PS4 Chief Architect Talks About the Console

Mark Cerny the PS4s lead architect has been speaking to Gamasutra about the device.

He says that Sony began thinking about the PS4 in 2007 looking back at how the PS3 had performed.

He said that Sony did not want the PS4 to be a puzzle programmers had to solve to make quality titles.

" The PlayStation 3 was very powerful, but its unfamiliar CELL processor stymied developers. "There was huge performance there, but in order to unlock that performance, you really needed to study it and learn unique ways of using the hardware," said Cerny. "

He repeatedly commented on how the PS4s architecture was designed to be as familiar as possible to developers.

Talking about the GPU he commented that they took the best one currently available and modified it heavily.

" It's ATI Radeon. Getting into specific numbers probably doesn't help clarify the situation much, except we took their most current technology, and performed a large number of modifications to it. "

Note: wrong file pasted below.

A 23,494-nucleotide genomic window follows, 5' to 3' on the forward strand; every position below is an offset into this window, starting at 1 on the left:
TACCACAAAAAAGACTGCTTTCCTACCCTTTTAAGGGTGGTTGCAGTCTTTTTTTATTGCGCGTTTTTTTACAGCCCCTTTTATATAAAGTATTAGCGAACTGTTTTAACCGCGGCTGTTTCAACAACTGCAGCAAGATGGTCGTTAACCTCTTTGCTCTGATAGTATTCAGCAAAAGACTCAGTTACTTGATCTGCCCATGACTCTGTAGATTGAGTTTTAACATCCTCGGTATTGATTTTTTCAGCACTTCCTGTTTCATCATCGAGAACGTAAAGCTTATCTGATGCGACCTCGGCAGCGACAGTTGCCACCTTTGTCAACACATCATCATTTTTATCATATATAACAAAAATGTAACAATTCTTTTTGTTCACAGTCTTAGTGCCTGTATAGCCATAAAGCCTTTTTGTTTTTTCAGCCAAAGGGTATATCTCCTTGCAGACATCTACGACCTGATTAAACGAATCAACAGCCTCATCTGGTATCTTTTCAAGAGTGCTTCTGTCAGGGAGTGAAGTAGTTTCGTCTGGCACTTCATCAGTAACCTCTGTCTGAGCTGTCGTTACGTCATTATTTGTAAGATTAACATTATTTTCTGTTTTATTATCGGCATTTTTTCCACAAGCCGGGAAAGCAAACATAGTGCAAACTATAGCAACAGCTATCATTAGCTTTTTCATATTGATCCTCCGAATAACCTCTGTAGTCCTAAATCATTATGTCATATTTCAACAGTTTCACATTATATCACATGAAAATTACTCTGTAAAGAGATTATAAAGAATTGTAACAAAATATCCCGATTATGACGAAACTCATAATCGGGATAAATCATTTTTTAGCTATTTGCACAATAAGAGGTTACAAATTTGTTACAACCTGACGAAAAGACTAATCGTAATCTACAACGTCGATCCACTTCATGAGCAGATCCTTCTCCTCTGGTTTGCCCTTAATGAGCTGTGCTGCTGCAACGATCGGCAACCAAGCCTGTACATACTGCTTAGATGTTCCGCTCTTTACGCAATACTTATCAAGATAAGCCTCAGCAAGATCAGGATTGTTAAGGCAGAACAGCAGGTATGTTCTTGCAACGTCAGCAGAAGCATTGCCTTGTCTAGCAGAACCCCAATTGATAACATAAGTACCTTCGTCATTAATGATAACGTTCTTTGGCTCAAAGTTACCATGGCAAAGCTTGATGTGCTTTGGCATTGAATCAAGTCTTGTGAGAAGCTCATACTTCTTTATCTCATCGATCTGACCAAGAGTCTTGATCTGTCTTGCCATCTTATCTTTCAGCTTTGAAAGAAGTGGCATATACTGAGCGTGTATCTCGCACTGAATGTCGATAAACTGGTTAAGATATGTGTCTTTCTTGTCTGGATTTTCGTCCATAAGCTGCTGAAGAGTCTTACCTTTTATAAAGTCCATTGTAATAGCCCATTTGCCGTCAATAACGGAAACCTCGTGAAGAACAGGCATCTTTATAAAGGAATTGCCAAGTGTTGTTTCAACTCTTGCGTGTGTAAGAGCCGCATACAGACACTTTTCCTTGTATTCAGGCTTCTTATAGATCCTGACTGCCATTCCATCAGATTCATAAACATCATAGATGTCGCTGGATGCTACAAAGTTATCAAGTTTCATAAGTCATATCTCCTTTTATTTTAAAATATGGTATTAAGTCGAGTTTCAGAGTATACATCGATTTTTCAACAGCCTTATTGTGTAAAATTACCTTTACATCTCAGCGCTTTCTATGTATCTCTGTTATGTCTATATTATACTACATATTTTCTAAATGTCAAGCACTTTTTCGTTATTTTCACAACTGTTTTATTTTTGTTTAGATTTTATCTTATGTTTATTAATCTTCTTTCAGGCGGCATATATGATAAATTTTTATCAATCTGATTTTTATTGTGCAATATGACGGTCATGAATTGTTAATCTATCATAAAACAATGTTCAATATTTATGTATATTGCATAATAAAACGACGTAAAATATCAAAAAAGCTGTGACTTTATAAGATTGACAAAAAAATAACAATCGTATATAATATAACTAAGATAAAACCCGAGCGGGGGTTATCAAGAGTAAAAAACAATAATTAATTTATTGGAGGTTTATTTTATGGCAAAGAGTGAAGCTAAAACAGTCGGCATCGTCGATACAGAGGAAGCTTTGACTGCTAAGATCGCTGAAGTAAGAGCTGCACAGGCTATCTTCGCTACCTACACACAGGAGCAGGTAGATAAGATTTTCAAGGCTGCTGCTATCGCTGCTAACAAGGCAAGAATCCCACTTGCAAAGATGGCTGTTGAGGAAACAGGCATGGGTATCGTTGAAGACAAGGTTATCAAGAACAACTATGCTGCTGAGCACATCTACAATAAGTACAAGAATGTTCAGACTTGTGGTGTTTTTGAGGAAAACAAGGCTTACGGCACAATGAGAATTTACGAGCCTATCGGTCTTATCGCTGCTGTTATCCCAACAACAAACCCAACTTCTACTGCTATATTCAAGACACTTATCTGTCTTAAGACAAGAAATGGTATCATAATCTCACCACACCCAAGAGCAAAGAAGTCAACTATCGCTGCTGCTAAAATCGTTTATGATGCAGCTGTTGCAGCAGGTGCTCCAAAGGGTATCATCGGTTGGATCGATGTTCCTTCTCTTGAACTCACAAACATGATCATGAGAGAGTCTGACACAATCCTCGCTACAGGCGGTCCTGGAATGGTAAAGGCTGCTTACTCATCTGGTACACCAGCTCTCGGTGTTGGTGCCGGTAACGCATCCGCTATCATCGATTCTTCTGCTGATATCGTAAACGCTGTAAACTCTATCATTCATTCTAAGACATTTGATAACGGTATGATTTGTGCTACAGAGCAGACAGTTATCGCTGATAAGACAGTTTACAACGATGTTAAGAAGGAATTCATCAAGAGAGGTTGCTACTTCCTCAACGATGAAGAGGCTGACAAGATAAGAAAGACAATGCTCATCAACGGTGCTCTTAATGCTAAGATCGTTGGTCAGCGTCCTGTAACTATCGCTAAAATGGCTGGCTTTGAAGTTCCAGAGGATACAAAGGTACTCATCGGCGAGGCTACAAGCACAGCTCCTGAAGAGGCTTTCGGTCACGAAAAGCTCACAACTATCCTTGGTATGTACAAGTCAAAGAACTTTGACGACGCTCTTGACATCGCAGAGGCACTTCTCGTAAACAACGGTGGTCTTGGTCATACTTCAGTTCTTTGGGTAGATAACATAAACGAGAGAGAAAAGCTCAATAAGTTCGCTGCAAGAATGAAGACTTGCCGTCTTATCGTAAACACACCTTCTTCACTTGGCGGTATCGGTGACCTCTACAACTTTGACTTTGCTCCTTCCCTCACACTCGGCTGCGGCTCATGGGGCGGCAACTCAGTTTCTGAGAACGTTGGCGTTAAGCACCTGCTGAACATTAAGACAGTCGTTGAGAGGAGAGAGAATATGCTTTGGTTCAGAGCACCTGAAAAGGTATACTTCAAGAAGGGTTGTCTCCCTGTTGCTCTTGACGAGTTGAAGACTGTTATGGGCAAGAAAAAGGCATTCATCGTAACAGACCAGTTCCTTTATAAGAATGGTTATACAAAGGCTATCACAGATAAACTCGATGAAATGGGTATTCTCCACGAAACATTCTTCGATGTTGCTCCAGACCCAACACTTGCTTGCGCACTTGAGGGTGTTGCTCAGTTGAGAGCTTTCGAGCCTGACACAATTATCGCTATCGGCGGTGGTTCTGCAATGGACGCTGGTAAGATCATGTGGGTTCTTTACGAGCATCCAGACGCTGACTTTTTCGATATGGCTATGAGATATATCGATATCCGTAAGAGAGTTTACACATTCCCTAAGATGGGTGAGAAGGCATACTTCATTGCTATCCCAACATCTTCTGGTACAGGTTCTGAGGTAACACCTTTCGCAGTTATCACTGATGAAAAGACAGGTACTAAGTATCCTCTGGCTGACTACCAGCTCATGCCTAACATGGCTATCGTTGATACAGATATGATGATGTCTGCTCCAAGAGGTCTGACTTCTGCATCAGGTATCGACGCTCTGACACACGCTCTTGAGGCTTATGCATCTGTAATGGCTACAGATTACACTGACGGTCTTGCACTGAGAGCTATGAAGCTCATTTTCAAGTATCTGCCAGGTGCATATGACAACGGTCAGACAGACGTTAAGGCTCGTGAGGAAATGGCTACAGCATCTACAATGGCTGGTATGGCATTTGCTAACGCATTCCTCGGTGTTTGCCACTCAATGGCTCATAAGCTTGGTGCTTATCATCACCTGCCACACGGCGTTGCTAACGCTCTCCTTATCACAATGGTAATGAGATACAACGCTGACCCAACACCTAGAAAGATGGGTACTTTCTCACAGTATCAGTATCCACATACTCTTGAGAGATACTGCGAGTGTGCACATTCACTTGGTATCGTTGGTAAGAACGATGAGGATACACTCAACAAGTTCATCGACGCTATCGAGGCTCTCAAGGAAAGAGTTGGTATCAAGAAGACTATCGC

He also believes that the GPU will be used for more than graphics in the future.

"The vision is using the GPU for graphics and compute simultaneously," he said. "Our belief is that by the middle of the PlayStation 4 console lifetime, asynchronous compute is a very large and important part of games technology."

and Sony made a number of custom modifications to ensure that this is possible and the data busses do not become a bottleneck in the system.

Talking about the amount and speed of RAM which has received a lot of praise he had this to say:

"The 'supercharged' part, a lot of that comes from the use of the single unified pool of high-speed memory," said Cerny. The PS4 packs 8GB of GDDR5 RAM that's easily and fully addressable by both the CPU and GPU. "

He finished off by saying that he believes the launch lineup will be the strongest for a Playstation device ever.

"The launch lineup for PlayStation 4 -- though I unfortunately can’t give the title count -- is going to be stronger than any prior PlayStation hardware. And that's a result of that familiarity,"

Read the full interview at Gamasutra


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